Guiding Principles for Ethical Cryptocurrency, Blockchain, and DLT Research
36 Pages Posted: 7 Aug 2019 Last revised: 28 Aug 2019
Date Written: July 4, 2019
Over the last decade, Bitcoin and its offshoots have transformed from niche technologies into primary movers in global technology sectors. Research is an important driver of innovation for these technologies, yet this research ecosystem is poorly understood. This article investigates ethical research risks associated with cryptocurrencies and the related family of digital “value” technologies (blockchains, digital tokens, digital ledgers, and so on). It reconceptualizes theories of ethical contagion through an empirical analysis of technological innovation.
In this article, ethical research risks are identified through 1) an analysis of research methods and ethics disclosure practices in published empirical research and 2) a survey of academic research practices and researcher opinions. These data identified multiple research ethics issues. It was discovered that most researchers have extensive and undisclosed industry relationships, have undisclosed conflicts of interest arising from token ownership, and report low use of institutional review or ethics guidelines, among other issues. Three novel research risks — conflicts of interest, risky methods, and disclosure — are then introduced and compared to the risks of conventional research. It is argued that these technologies introduce risks of ethical contagion as they are integrated with existing information systems. These findings suggest a new class of ethical and normative research practice, comparable to fields such as bio- or nanotechnology ethics. Based on these analyses, eight principles for ethical research are described, with practical lessons for the researcher.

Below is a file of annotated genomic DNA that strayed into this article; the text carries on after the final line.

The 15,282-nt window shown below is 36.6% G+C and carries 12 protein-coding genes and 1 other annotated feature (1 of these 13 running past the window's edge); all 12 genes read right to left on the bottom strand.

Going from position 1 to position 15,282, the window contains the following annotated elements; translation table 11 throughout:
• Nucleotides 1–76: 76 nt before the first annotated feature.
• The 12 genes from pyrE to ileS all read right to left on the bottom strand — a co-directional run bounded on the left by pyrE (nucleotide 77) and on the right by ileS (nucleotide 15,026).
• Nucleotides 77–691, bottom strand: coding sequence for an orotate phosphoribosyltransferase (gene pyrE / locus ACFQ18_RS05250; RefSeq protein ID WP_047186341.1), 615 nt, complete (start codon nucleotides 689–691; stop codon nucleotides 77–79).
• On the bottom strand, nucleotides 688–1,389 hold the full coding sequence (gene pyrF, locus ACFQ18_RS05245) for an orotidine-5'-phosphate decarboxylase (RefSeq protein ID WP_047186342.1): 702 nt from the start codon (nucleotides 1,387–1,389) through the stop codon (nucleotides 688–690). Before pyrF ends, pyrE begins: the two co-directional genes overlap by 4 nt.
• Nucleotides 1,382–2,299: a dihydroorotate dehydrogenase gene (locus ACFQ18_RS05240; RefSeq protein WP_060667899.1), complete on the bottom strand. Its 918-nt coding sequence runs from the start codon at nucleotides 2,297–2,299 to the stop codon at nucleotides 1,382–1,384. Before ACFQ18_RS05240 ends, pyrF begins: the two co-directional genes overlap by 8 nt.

Keywords: research ethics, research policy, cryptocurrencies, blockchains, conflicts of interest, security disclosures, industry relations
JEL Classification: M15
Suggested Citation: Suggested Citation